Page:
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Aboriginal art book celebrates Indigenous faith

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There was once a little girl who loved books. One day, when she was eight years old, she moved to Sydney and went to visit the Aboriginal mission in La Perouse. The little girl looked around at all the people. She couldn’t understand why they looked so sad.

Painting of the Three Crosses, by Anangu artist Yvonne Edwards

Christobel Mattingley was that little girl. “My father was involved in building the first road bridge over the Hawkesbury River,” she recalls. “Along the cliffs there were caves with Aboriginal rock art. I used to sit in one of those caves and wonder what it was like to be one of the people who carved them.”

As a child, Mattingley’s fascination with Aboriginal art continued and united with her love of books.

“I used to save up my pocket money – thrippence a week. I was allowed to go to the museum to spend it. I would by on books about Aboriginal culture and art and I used to sit up and read them at night.”

Among Mattingley’s favourite books were Frank Dalby Davidson’s, Children of the Dark People and Mrs Aeneas Gunn’s, Bet-Bet the Little Black Princess. Other favourites were her grandmother’s prayer book, and her father’s boyhood Bible. She also recalls, “When I was in Year 5 I particularly asked my parents for one book. It was The Precious Gift by Theodora Wilson, a retelling of Bible stories, and it’s been with me all my life.”

As an author of both children’s and adult books, Mattingley’s early fascination and sympathy for the Aboriginal people and their culture matured as she researched and wrote Survival in Our Own Land, which aims to tell the story of South Australia from the point of view of the Aboriginal population.

When asked to write Survival in Our Own Land by an Aboriginal committee, Mattingley knew it would be the hardest thing she had ever done in her life. “It proved even more difficult and devastating than I could have imagined. I had been appointed to do the research, but I wasn’t known or trusted by a lot of Aboriginal people. It took a long time to win trust and confidence, and for the people to open up and share their stories.”

“Added to that, I was working outside my own culture and society. I was condemning my own society in what I wrote. I was totally alienated. People didn’t understand. No one did, except God. It was a very lonely long eight years. Yet I knew God had called me to do it.”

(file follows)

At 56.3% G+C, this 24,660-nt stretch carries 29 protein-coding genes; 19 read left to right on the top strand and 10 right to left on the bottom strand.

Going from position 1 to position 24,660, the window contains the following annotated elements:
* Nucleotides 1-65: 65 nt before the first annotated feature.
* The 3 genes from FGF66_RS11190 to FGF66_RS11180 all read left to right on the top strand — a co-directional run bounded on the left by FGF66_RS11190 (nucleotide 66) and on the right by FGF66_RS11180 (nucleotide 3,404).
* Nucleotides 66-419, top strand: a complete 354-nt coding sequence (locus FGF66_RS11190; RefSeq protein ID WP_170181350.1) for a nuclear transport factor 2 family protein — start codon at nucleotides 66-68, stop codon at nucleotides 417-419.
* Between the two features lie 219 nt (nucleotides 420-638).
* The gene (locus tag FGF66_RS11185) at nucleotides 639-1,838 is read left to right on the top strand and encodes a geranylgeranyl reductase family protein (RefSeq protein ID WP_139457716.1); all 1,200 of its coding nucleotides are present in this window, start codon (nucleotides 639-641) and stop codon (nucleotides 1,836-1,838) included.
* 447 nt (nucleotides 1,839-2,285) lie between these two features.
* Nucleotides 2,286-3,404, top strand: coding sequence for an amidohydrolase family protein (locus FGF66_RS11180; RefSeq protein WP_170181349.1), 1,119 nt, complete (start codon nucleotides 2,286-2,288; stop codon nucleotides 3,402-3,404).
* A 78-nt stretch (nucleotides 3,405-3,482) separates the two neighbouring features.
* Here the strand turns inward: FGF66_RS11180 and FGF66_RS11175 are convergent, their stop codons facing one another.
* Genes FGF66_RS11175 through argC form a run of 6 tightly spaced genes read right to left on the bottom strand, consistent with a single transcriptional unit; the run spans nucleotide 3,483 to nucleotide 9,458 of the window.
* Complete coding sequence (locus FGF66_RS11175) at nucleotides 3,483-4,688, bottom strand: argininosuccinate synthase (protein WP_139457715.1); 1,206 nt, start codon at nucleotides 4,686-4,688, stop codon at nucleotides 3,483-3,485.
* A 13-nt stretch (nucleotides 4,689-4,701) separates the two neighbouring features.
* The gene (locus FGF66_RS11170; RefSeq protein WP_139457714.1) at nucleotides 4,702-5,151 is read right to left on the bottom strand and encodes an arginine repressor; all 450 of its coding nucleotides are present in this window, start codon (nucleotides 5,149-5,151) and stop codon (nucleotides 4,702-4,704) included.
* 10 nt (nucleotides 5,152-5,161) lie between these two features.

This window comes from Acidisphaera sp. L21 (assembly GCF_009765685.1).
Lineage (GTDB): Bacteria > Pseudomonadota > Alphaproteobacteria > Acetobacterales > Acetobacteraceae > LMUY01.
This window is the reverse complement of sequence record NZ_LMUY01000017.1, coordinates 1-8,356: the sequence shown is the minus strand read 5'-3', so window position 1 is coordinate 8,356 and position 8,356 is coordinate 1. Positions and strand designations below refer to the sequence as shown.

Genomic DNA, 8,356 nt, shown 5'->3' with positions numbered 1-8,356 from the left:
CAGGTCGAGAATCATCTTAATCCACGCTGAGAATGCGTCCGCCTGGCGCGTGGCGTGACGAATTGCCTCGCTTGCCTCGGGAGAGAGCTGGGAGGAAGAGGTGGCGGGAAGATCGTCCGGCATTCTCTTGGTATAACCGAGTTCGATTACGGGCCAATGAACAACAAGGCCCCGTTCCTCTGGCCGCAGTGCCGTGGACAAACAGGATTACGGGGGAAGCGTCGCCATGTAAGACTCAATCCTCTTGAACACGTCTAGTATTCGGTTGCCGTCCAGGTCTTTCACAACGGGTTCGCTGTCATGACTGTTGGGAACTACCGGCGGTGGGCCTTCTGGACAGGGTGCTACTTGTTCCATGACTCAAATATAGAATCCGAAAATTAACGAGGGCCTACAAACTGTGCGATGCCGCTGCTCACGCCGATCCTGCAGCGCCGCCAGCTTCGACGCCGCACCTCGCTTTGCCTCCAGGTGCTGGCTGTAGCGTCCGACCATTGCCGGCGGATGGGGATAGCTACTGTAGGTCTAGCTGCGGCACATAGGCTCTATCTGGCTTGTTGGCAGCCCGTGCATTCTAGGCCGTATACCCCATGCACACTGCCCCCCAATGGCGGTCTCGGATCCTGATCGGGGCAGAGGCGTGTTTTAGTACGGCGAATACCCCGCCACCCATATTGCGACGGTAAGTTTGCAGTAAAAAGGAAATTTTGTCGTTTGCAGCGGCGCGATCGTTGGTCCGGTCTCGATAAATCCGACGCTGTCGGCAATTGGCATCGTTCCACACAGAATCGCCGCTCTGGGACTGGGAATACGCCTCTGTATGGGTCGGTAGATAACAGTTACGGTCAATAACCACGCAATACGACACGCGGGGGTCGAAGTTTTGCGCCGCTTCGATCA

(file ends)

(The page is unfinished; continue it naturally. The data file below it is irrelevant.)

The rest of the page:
Later, Mattingley also wrote Maralinga the Anangu Story, which was illustrated by the Aboriginal informants.

Now Mattingley has embarked on a new project which unites her love of Aboriginal culture and art, books, and the Bible.

Together with Bible Society Australia’s Remote and Indigenous Ministry team, Mattingley is working on compiling a book of Aboriginal art with biblical subject matter. Artists are invited to submit works which depict a Bible story which has meaning for them. Altogether, the book will include about 100 images.

Bible Society’s Phil Zamagias, previously the Flying Bible Man, and Mattingley are looking for Aboriginal artists from all over Australia to contribute to the book.

While Zamagias’ contacts as the Flying Bible Man have already yielded contacts in the northern parts of Australia, Mattingley notes, “It’s not easy to make contact with a lot of communities. We’re hoping that news of the book will spread via word of mouth. We want to consult as widely as possible. We’re particularly concerned to get the news out in the southern part of Australia.”

Mattingley adds, “We’d love the book to include art from both traditional and urban people. People who have been dislocated from their home lands and who’ve had to adjust, and those still in their own country.”

Mattingley says there is much to be learned from the faith of Australia’s Indigenous community. “I think [the book] is an opportunity for the wider, non-Aboriginal Australian community to learn something about the depth of spirituality among Aboriginal Christians, and have the opportunity to appreciate their talent and skills. I hope the book will also travel overseas.”

“Pictures speak to everyone. I’m hoping that this book will speak to everyone, and contribute towards the long slow process of reconciliation. I believe that reconciliation can’t be imposed from above. It has to start in the hearts of each individual person. This book may light the spark that leads to a true spirit of reconciliation.”

If you would like more information about the project or to submit an artwork, email here.

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